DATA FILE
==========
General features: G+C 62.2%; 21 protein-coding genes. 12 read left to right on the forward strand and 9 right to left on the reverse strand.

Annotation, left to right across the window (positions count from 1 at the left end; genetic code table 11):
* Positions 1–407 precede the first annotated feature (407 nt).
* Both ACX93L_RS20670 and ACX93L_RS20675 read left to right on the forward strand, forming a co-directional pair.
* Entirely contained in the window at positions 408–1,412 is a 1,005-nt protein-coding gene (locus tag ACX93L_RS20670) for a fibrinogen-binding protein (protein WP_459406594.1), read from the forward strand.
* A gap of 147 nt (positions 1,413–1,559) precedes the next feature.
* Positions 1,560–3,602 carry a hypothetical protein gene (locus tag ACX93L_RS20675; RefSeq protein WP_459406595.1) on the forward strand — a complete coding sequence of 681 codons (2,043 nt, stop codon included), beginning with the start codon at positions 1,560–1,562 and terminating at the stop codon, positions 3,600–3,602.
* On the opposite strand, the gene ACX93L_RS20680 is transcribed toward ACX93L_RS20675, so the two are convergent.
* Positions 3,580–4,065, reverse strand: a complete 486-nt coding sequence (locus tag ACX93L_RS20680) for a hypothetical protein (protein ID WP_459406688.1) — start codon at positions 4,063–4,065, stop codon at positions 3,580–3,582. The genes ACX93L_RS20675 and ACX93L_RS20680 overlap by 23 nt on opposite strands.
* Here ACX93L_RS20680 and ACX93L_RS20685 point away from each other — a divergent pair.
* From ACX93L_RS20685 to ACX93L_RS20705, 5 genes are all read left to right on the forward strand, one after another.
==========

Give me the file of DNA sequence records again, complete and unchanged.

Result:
General features: G+C 62.2%; 21 protein-coding genes. 12 read left to right on the forward strand and 9 right to left on the reverse strand.

Annotation, left to right across the window (positions count from 1 at the left end; genetic code table 11):
* Positions 1–407 precede the first annotated feature (407 nt).
* Both ACX93L_RS20670 and ACX93L_RS20675 read left to right on the forward strand, forming a co-directional pair.
* Entirely contained in the window at positions 408–1,412 is a 1,005-nt protein-coding gene (locus tag ACX93L_RS20670) for a fibrinogen-binding protein (protein WP_459406594.1), read from the forward strand.
* A gap of 147 nt (positions 1,413–1,559) precedes the next feature.
* Positions 1,560–3,602 carry a hypothetical protein gene (locus tag ACX93L_RS20675; RefSeq protein WP_459406595.1) on the forward strand — a complete coding sequence of 681 codons (2,043 nt, stop codon included), beginning with the start codon at positions 1,560–1,562 and terminating at the stop codon, positions 3,600–3,602.
* On the opposite strand, the gene ACX93L_RS20680 is transcribed toward ACX93L_RS20675, so the two are convergent.
* Positions 3,580–4,065, reverse strand: a complete 486-nt coding sequence (locus tag ACX93L_RS20680) for a hypothetical protein (protein ID WP_459406688.1) — start codon at positions 4,063–4,065, stop codon at positions 3,580–3,582. The genes ACX93L_RS20675 and ACX93L_RS20680 overlap by 23 nt on opposite strands.
* Here ACX93L_RS20680 and ACX93L_RS20685 point away from each other — a divergent pair.
* From ACX93L_RS20685 to ACX93L_RS20705, 5 genes are all read left to right on the forward strand, one after another.